People are finally realising that XSE is old and outdated. We need an alternative that is open source and maintainable. Since there are now a few competing editors trying to succeed it, a standard might be a good thing is people actually stick to it; massive fragmentation might become an issue. However, if only one tool remains supreme I doubt this will be much of an issue. This standard is an effort to remain faithful to the original XSE syntax and stuff while updating tools.

Also, I don't think he means PokeScript as in the tool. He just is using it as a name for the scripting language. IMO it's a poor name, as there are several scripting "languages" in the game. OWScript, worldscript or even mapscript might be better.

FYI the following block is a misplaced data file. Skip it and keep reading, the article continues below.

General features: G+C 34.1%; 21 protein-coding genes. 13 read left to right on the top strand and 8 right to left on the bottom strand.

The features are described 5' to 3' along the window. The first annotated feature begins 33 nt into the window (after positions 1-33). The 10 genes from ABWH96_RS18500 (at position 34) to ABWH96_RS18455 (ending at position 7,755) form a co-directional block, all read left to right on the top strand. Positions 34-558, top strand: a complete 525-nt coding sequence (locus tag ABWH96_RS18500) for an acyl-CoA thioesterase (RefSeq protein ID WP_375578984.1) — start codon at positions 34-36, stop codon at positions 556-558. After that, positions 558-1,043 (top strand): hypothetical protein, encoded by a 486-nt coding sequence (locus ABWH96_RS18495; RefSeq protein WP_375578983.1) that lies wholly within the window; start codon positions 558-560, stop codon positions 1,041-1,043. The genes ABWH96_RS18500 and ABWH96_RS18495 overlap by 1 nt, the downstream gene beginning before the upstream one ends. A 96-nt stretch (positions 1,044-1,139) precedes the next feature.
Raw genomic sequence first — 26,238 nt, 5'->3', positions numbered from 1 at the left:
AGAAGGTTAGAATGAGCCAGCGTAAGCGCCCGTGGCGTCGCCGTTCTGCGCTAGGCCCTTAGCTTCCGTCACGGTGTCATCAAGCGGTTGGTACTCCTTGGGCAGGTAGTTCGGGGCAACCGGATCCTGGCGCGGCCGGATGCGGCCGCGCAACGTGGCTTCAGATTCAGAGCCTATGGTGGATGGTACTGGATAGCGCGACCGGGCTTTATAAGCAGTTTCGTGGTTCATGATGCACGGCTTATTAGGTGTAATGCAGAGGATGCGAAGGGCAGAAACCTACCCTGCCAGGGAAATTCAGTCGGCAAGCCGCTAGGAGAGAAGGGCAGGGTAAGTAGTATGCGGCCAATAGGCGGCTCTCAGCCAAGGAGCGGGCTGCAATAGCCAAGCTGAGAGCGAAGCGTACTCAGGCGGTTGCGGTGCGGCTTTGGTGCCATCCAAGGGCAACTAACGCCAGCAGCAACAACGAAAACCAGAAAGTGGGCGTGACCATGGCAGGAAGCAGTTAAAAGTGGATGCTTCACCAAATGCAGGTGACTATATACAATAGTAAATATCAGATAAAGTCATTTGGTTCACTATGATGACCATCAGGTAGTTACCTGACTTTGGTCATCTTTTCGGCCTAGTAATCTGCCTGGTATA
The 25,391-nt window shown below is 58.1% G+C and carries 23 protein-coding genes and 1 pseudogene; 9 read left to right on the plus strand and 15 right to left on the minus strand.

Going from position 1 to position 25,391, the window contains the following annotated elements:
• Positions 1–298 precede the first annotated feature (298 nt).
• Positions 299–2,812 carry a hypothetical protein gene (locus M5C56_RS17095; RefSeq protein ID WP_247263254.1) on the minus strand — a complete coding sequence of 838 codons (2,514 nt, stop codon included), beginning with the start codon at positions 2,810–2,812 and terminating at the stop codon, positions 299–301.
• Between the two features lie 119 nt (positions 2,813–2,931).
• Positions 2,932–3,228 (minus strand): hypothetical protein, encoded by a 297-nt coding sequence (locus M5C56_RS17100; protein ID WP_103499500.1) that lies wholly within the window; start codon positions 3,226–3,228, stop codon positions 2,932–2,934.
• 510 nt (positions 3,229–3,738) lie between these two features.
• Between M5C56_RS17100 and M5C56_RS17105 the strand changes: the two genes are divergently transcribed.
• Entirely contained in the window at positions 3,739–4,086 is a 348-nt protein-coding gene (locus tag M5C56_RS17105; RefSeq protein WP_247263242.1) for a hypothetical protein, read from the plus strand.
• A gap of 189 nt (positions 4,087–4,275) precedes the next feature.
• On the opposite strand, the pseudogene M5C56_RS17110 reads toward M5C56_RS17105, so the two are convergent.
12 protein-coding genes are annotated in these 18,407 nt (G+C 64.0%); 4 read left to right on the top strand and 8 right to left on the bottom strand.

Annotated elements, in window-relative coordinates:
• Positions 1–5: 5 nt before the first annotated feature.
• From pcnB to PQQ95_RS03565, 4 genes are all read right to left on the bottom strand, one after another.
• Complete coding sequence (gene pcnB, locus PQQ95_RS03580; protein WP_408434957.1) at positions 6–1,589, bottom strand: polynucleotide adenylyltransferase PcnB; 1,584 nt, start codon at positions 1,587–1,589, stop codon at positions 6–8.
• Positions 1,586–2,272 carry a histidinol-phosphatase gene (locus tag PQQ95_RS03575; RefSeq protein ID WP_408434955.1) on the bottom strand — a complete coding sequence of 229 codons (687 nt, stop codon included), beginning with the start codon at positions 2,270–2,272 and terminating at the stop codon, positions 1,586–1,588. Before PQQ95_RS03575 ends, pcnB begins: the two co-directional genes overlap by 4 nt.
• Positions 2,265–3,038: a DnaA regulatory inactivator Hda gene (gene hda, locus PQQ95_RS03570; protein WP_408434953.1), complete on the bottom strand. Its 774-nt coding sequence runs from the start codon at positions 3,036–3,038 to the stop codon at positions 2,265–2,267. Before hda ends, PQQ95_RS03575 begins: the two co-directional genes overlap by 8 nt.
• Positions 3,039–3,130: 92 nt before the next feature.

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  #4    
Old June 17th, 2015 (12:15 PM).
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We need an alternative that is open source and maintainable.
XSE is open source.
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  #5    
Old June 17th, 2015 (2:15 PM). Edited June 17th, 2015 by Nick.
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Originally Posted by Spherical Ice View Post
XSE is open source.
So is PKSV, and you know what? They're both a mess. It's far more reasonable to redesign something of this low a magnitude than salvage old sources, and that's what cosarara and I are doing. The standard is, quite plainly, so we're all working together as opposed to separately, which is inherently better.

Try #define FACE and XSE'll throw a type mismatch with the faceplayer command. ;)

Quote:
Originally Posted by Mana View Post